There are times where you might not tolerate one form of thyroid replacement over another. So having a health practitioner who is willing to work with you is important.
There are other ways you want to be aware of that can support healthy thyroid function. These are important even if you don’t have a thyroid disorder.
Natural Ways To Improve Thyroid Function
Thyroid regulates your metabolism, naturally you look for safe ways to help improve your metabolism if you’re suffering from hypothyroidism, or feel sluggish or even gain weight rapidly. Therefore, a regular exercise program that includes both cardio and strength training can help curtail the weight gain.
Consume Good Food
Consuming diet rich in organic whole foods, particularly non-starchy vegetables, Brazil nuts, berries, and citrus fruit helps. According to Dr. Mark Hyman and other functional health practitioners, you have to avoid soy, gluten, and dairy. 1
These particular foods can adversely affect thyroid hormone production.
Stress produces cortisol, and cortisol prohibits T3 getting into your cells. Since all these tests are blood level tests, even if your T3 blood count test is okay, your cells could be lacking.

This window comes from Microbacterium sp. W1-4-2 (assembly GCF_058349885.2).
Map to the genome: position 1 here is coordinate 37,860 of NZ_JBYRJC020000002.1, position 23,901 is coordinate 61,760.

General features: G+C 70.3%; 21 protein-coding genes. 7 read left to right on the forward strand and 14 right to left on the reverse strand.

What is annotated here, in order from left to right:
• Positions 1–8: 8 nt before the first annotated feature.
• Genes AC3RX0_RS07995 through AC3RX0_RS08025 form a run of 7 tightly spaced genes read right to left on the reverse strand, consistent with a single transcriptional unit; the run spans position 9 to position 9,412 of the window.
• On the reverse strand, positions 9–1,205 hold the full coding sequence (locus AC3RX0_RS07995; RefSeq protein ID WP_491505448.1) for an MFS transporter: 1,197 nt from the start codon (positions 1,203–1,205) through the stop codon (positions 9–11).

Ways to reduce stress can include yoga, meditation, slow deep breathing exercises, getting out in nature, and letting go of those things that no longer serve you.
If you happen to be working with a practitioner trained in natural or functional medicine, you can ask them to do a test called a complete nutritional evaluation. This will help identify what nutrient deficiencies you may have that can be contributing to less than optimal thyroid function.
You need several vitamins and minerals to support your thyroid. These include things like iodine, B vitamins, along with vitamin C, D and E, and minerals such as zinc, and selenium.
In conclusion, if you feel like you have a thyroid disorder get evaluated.